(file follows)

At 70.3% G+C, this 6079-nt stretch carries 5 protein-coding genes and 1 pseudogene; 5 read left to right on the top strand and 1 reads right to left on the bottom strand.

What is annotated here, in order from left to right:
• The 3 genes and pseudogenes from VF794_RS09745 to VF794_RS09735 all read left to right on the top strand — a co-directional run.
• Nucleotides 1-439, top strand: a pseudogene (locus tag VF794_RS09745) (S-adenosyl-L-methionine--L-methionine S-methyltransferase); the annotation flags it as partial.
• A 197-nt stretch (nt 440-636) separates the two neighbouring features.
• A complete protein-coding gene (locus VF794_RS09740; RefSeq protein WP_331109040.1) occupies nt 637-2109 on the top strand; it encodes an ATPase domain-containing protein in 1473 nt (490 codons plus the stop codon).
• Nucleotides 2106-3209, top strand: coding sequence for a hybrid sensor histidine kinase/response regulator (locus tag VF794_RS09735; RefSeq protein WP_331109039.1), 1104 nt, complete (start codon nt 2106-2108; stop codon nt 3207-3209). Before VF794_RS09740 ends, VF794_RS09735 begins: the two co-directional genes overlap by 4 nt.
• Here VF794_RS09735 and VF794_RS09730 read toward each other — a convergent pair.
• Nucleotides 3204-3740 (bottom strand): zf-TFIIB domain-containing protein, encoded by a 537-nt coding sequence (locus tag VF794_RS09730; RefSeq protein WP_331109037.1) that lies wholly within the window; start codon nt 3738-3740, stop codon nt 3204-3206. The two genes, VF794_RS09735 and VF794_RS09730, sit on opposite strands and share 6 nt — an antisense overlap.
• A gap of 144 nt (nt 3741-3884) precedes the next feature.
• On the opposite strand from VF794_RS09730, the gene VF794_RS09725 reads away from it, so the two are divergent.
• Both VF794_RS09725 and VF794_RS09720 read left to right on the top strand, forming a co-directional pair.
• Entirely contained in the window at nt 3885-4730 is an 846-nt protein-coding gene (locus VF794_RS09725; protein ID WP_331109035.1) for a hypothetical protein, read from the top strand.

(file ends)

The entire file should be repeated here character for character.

At 70.3% G+C, this 6079-nt stretch carries 5 protein-coding genes and 1 pseudogene; 5 read left to right on the top strand and 1 reads right to left on the bottom strand.

What is annotated here, in order from left to right:
• The 3 genes and pseudogenes from VF794_RS09745 to VF794_RS09735 all read left to right on the top strand — a co-directional run.
• Nucleotides 1-439, top strand: a pseudogene (locus tag VF794_RS09745) (S-adenosyl-L-methionine--L-methionine S-methyltransferase); the annotation flags it as partial.
• A 197-nt stretch (nt 440-636) separates the two neighbouring features.
• A complete protein-coding gene (locus VF794_RS09740; RefSeq protein WP_331109040.1) occupies nt 637-2109 on the top strand; it encodes an ATPase domain-containing protein in 1473 nt (490 codons plus the stop codon).
• Nucleotides 2106-3209, top strand: coding sequence for a hybrid sensor histidine kinase/response regulator (locus tag VF794_RS09735; RefSeq protein WP_331109039.1), 1104 nt, complete (start codon nt 2106-2108; stop codon nt 3207-3209). Before VF794_RS09740 ends, VF794_RS09735 begins: the two co-directional genes overlap by 4 nt.
• Here VF794_RS09735 and VF794_RS09730 read toward each other — a convergent pair.
• Nucleotides 3204-3740 (bottom strand): zf-TFIIB domain-containing protein, encoded by a 537-nt coding sequence (locus tag VF794_RS09730; RefSeq protein WP_331109037.1) that lies wholly within the window; start codon nt 3738-3740, stop codon nt 3204-3206. The two genes, VF794_RS09735 and VF794_RS09730, sit on opposite strands and share 6 nt — an antisense overlap.
• A gap of 144 nt (nt 3741-3884) precedes the next feature.
• On the opposite strand from VF794_RS09730, the gene VF794_RS09725 reads away from it, so the two are divergent.
• Both VF794_RS09725 and VF794_RS09720 read left to right on the top strand, forming a co-directional pair.
• Entirely contained in the window at nt 3885-4730 is an 846-nt protein-coding gene (locus VF794_RS09725; protein ID WP_331109035.1) for a hypothetical protein, read from the top strand.